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Mayos in London celebrate in style

Sport

A SPECIAL NIGHT Terry Gallagher (Chairman, Mayo Association in London) is pictured being interviewed by Mike Finnerty of The Mayo News at the 56th annual Mayo Association in London dinner last Friday. Pic: Malcolm McNally

Mike Finnerty

THE 56th annual Mayo Association in London dinner maintained its yearly tradition of being a resounding success again last Friday night, with a huge amount of money being raised for worthy causes.
More than 500 people turned out at The Grange Hotel in St Paul’s with this year’s special guest, Kevin Kilbane, proving to be a big hit with the audience.
The former Republic of Ireland soccer international spoke at length about his strong ties with Mayo, and about how his love for the county was fostered by his late father, Farrell, who emigrated from Achill to Preston in the 1960s.
Kilbane also touched on his fanatical interest in Mayo GAA and his admiration for the current group of county senior footballers. He told the huge crowd that it was important that supporters continued to back the team again in 2019, and said there was no reason they couldn’t bounce back from the setbacks of recent seasons.
The hard-working Kilbane — who was back on BBC television on Saturday working as a pundit — was joined at his table on Friday night by Pat Duffy from Westport, who is the FAI’s national co-ordinator for underage elite football.
Also sitting at the same table was Phil Munnelly from Doohoma, who showed extraordinary generosity when he agreed to double the amount of money raised on the night for the Down Syndrome Association.
That meant a cheque for a total £10,000 was written for the organisation following a very successful collection.
Money was also raised on the night from a raffle for the Wilson family in Belmullet.
Among the other high-profile guests to fly over for the event were Mayo GAA Board officers, Mike Connelly, Seamus Tuohy and Dermot Butler; Mayo County Councillors Damien Ryan, Richard Finn and Gerry Coyle; Seamus Murray and Declan Marley of the Mayo Association in Galway; and Mayo County Council representatives Martina Hughes (Head of Communications) and Neil Sheridan (Communications and Diaspora AO).
But this was a night when everybody mingled and chatted and shared in this unique celebration for Mayo exiles.
Among those dotted around the room were the likes of Bill Joyce from Ballyheane (proprietor of the popular ‘Shanakee Bar’ in Ealing), who was holding court with Tom and Lil Watson from Ballinrobe, and Shane and Karina Watson who are now married and living in London.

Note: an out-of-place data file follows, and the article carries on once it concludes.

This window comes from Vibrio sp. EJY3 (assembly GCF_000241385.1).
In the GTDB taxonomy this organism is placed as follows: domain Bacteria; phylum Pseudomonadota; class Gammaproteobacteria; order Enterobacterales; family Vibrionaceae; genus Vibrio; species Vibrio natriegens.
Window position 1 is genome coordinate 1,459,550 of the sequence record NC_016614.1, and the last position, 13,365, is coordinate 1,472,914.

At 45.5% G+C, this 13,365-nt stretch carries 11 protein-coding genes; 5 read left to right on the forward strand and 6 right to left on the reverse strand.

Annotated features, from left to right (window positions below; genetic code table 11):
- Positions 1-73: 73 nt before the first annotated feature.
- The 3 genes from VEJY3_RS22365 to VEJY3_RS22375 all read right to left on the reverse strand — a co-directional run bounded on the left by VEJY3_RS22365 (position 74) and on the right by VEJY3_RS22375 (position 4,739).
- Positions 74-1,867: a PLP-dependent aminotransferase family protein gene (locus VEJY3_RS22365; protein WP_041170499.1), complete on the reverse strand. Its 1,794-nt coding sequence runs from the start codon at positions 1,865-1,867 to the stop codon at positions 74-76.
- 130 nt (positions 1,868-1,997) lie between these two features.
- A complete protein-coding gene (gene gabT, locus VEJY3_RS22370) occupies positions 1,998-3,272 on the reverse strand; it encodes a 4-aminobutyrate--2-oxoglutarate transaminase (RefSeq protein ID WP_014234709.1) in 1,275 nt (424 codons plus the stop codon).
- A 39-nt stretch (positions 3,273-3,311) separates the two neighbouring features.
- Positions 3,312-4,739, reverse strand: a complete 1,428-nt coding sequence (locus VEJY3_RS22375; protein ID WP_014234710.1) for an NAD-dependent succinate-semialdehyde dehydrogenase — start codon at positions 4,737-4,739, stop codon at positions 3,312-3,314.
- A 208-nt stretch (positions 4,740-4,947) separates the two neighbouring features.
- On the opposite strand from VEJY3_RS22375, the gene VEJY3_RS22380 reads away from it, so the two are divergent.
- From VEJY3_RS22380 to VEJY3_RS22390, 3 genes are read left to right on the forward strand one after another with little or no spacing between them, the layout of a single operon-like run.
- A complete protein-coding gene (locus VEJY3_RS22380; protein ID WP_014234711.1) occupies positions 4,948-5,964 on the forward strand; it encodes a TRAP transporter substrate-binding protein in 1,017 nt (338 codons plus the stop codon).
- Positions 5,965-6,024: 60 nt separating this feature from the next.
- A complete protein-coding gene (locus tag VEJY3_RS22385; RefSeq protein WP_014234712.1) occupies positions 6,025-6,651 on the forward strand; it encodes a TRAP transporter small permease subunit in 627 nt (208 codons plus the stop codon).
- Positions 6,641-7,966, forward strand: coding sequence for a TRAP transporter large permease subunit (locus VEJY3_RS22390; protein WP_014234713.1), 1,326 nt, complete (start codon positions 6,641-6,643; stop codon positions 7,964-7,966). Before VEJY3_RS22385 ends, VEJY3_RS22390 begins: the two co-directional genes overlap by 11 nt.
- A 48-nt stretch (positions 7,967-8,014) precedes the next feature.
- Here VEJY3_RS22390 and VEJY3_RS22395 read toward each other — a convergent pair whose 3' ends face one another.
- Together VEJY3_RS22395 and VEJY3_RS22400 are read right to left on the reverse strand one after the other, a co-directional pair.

Albert and Siobhan Dravins, and their son, Peter, from Breaffy, were also in attendance as was Tom Maloney from Bohola and his family.
Tom’s bar, ‘The Oxford Arms’ in Camden, has become a Mayo institution in London over the years.
We also bumped into people like Ronan Moran from Castlebar, Mary Kilkenny-Mulchrone, a native of Balla, Dermot and Celine Keane from Kilmaine, Declan Hughes from Castlebar, and Ian McDonnell from Balla, to mention just a few.
The majority of the credit for the spectacular success of the night once again has to go to people like the Chairman of the Mayo Association in London, Terry Gallagher, the unassuming Brendan Gallagher, and the hard-working President of the organisation, Kilmaine native Joe Murphy.
This year’s event marked the 20th anniversary of Terry Gallagher’s stewardship, and the Achill native assured the audience that he has the energy and the desire to stay at the helm well into the future.
This year’s renewal was another reminder of just how much Mayo people have contributed to life in London, and around England, for so many years.
And it was also a wonderful opportunity to showcase just how much their Mayo roots — and those of their sons and daughters — means to all of them in 2018.
We only had to see and hear the reaction when the band struck up ‘The Green and Red of Mayo’ to discover that for ourselves!

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